From Willie Morris: “Re: keynote speakers. We have been planning our annual user conference and, in brainstorming about possible keynotes, I wonder if you or your readers might have recommendations on someone new and different to help inspire and entertain our clients this year? We’re obviously looking for someone with understanding and background in HIT/PM/EHR, but the ability to generate laughter doesn’t hurt either!” Interesting question. I’d nominate Mr. H, but he’d have to do it behind a secret screen and use a voice changer. Suggestions, anyone?
Steve Jobs and Apple unveil the new iPad, which Jobs calls a device that sits between the laptop and the smart phone. Jobs claims the iPad is better than the other devices for such things as browsing the Web, reading e-books, and playing video. The iPad will run most of the 140,000 (and counting) applications currently available for the iPhone and will be priced between $499 and $829. At 1.5 lbs, 10 hours of battery life, and a 9.7 inch screen, it won’t be too difficult to carry around all day. It’s too soon to tell what kind of impact the iPad will make in healthcare, but I am sure plenty of vendors are itching to check one out.
Dermatologists and medical oncologists are more likely to communicate with patients online than their peers in other specialties, or so this Manhattan Research report claims. Overall 39% of physician use e-mail, secure messaging, or instant messaging to communicate with patients, which is a 14% increase since 2006.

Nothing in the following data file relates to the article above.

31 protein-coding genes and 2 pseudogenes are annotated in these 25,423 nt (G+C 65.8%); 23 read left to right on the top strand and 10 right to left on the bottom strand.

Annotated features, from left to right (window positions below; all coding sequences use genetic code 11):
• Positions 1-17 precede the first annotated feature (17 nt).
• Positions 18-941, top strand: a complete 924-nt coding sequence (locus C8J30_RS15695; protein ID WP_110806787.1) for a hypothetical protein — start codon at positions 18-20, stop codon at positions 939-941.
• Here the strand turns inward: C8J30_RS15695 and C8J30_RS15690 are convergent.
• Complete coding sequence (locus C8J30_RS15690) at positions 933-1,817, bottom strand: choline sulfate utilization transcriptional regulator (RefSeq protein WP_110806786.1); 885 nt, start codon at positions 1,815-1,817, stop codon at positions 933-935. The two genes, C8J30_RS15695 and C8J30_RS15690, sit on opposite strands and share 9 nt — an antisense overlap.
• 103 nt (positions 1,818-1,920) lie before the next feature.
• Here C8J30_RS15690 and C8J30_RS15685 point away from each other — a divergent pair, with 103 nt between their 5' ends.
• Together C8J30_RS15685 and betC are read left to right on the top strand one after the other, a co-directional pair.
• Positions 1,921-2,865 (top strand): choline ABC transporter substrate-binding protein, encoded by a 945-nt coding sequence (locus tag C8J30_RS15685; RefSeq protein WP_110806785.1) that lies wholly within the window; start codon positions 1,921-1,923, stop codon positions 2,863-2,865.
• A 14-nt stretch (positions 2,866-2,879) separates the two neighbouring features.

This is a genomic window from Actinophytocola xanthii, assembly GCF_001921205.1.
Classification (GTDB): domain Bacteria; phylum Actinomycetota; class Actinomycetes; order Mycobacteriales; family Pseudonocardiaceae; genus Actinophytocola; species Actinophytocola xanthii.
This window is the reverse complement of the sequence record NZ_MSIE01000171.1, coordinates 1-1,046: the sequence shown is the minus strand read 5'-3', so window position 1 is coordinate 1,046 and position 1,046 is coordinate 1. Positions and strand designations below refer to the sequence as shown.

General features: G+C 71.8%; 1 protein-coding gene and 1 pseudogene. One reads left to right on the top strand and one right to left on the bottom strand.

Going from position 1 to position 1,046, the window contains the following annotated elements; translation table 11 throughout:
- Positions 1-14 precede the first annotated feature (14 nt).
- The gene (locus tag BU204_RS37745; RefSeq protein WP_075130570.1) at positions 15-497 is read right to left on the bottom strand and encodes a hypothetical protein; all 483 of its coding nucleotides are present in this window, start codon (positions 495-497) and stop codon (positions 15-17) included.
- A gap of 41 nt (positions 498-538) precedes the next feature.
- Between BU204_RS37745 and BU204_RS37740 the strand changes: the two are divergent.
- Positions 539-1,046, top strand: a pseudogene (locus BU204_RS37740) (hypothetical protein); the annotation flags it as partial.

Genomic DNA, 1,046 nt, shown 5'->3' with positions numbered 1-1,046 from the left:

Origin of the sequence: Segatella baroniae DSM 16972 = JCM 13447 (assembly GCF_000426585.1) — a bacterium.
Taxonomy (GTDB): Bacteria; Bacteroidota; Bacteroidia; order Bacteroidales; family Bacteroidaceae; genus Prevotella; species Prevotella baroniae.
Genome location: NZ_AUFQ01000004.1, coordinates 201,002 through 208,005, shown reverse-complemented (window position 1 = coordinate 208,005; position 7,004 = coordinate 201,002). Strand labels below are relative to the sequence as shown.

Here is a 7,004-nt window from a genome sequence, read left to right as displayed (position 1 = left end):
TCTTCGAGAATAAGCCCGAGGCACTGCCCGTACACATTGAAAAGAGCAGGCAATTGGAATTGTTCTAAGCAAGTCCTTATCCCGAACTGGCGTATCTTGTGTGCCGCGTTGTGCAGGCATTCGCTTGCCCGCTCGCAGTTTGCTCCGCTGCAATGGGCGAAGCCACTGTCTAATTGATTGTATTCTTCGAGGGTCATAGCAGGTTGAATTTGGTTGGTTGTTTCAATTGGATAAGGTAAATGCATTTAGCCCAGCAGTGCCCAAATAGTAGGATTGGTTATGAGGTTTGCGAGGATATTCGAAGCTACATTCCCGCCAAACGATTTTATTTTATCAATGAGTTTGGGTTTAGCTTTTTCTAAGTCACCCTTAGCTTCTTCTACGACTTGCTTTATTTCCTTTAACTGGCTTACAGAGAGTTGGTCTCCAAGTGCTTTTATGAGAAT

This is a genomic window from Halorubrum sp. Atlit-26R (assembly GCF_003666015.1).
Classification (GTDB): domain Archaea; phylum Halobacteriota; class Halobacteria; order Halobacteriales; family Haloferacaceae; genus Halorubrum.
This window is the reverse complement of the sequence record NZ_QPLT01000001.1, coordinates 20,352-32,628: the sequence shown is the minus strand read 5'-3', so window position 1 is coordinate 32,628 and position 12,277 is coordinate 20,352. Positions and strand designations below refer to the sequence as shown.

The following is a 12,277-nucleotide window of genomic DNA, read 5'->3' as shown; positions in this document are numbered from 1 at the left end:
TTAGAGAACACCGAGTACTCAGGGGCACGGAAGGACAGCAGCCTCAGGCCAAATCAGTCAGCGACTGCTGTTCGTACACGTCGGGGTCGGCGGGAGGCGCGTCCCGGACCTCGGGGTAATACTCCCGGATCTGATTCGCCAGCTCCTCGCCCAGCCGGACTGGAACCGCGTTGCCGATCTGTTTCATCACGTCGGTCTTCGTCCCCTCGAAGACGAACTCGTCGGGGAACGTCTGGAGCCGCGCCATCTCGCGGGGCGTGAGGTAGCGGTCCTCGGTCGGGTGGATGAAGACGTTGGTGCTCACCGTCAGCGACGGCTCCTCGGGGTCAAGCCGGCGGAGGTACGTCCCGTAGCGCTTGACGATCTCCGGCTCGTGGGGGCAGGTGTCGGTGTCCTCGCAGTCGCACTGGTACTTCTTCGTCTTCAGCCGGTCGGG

Duane Reade drugstores and Continuum Health Partners (NY) say that their joint program to place physicians in Duane Reade pharmacies is a success. For the last two years, Continuum has provided physicians for in-store clinics at four Manhattan-area Duane Reade pharmacies. The arrangement does not include the exchange of any money between the company and the health system. Instead, Duane Reade benefits with increased retail sales and Continuum is able to schedule future appointments at one of their own facilities. Officials say that their model is a success, in part because physicians provide the services, rather than PAs or NPs. Look for the opening of another 20 clinics over the next year.
McKesson and HP announce they are collaborating to accelerate EHR adoption among independent physician practices. The companies are bundling McKesson clinical and PM applications with HP solutions and including training, implementation, and local support. The program will be executed through HP distributor Tech Data. Good move, I’d say. McKesson seems to recognize that most practices, unlike hospitals, lack the internal resources required to coordinate the technical aspects of an EHR installation. And, despite how popular SaaS is becoming, there are plenty of providers who still insist on an in-house server. Offering a turnkey solution is going to appeal to a large constituency. HP is also a winner here because it’ll have a chance to increase its footprint in the small physician office space, a market where they’ve not been much of a player.
Speaking of McKesson, they just released their Q3 numbers: revenue up 4%, EPS $1.19 vs. -$1.12 (although most of that prior year’s loss was because of their AWP settlement). That beats Wall Street estimates. Technology Solutions didn’t do so great, with profits down 11%, although some of that was due to amortization of its revenue management product that went GA during Q2.